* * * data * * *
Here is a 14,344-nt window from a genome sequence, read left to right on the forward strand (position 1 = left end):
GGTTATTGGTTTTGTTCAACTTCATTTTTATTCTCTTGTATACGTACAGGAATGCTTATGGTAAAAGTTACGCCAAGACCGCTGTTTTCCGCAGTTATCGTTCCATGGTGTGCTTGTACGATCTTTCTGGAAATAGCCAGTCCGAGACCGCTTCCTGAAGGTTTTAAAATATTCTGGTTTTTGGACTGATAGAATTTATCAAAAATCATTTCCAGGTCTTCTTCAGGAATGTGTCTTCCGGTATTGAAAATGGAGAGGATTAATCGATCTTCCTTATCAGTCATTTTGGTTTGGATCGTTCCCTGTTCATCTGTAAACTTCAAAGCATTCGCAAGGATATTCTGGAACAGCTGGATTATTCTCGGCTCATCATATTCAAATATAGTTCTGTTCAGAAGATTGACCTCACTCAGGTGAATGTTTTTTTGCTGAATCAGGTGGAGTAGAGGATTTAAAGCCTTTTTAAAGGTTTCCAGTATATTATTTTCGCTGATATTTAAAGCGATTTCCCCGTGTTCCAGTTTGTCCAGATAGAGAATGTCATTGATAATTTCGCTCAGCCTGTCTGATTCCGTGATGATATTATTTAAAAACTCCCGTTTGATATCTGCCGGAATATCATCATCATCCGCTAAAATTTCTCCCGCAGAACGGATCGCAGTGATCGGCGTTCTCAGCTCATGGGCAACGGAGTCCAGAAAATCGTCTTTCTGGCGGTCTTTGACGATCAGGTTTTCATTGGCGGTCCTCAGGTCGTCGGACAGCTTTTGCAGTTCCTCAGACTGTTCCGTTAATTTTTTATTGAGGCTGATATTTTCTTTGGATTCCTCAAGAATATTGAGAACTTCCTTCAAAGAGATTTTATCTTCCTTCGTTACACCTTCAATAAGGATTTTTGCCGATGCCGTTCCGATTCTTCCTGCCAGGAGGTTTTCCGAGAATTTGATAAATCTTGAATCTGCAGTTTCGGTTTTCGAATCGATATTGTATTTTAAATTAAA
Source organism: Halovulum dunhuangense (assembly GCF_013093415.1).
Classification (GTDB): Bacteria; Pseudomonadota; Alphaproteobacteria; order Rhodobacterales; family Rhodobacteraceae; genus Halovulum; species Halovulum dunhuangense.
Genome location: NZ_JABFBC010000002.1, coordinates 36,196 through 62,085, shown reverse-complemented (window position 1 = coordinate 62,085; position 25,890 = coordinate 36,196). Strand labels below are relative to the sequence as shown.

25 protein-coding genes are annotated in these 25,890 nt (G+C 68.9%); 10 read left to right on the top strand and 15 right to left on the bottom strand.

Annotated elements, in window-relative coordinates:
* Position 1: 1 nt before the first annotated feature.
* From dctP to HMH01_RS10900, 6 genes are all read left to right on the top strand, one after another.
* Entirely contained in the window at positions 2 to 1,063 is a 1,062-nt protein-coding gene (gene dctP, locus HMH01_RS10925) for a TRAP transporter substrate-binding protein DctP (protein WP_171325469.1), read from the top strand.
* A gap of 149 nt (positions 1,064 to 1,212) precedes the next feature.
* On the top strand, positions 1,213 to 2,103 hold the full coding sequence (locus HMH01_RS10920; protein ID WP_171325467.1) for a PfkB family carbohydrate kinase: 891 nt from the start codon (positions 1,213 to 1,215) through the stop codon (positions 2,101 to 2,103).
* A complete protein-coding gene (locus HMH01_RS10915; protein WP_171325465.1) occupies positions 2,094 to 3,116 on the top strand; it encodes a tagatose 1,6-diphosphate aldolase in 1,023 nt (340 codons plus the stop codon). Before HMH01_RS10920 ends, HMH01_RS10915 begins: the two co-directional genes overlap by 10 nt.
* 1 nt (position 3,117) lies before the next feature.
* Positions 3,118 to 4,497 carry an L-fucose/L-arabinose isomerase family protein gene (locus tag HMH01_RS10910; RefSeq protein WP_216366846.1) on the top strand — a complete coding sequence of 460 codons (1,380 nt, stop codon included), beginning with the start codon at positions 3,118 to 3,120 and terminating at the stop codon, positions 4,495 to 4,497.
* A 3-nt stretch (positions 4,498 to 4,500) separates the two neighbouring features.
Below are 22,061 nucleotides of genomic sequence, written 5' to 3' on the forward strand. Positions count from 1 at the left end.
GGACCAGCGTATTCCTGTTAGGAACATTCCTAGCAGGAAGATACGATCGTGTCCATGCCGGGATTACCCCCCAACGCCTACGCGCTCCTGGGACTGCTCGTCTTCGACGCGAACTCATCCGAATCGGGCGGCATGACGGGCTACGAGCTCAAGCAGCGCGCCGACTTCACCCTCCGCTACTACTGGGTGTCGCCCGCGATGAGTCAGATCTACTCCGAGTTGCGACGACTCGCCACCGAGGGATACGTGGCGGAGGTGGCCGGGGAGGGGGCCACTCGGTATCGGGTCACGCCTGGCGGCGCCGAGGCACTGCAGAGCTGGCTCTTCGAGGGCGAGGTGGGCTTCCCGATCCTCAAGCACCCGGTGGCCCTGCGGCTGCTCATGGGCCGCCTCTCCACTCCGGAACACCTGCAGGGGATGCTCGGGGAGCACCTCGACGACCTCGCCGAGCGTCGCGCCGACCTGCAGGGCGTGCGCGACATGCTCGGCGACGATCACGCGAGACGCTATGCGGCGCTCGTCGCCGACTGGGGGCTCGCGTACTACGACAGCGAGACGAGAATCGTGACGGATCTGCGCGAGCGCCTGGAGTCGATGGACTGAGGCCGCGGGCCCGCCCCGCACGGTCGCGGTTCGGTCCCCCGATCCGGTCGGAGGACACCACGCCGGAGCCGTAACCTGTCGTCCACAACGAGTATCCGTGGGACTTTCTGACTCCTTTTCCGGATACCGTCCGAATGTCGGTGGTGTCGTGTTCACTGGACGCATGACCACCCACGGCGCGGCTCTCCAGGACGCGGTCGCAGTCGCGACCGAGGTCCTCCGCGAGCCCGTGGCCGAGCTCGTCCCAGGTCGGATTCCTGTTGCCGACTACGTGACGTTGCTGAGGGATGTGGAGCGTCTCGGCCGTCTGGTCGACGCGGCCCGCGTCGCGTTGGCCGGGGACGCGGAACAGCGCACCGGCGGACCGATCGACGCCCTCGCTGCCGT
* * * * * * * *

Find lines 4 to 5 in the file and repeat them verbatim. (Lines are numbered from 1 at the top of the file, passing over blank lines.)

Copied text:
Classification (GTDB): Bacteria; Pseudomonadota; Alphaproteobacteria; order Rhodobacterales; family Rhodobacteraceae; genus Halovulum; species Halovulum dunhuangense.
Genome location: NZ_JABFBC010000002.1, coordinates 36,196 through 62,085, shown reverse-complemented (window position 1 = coordinate 62,085; position 25,890 = coordinate 36,196). Strand labels below are relative to the sequence as shown.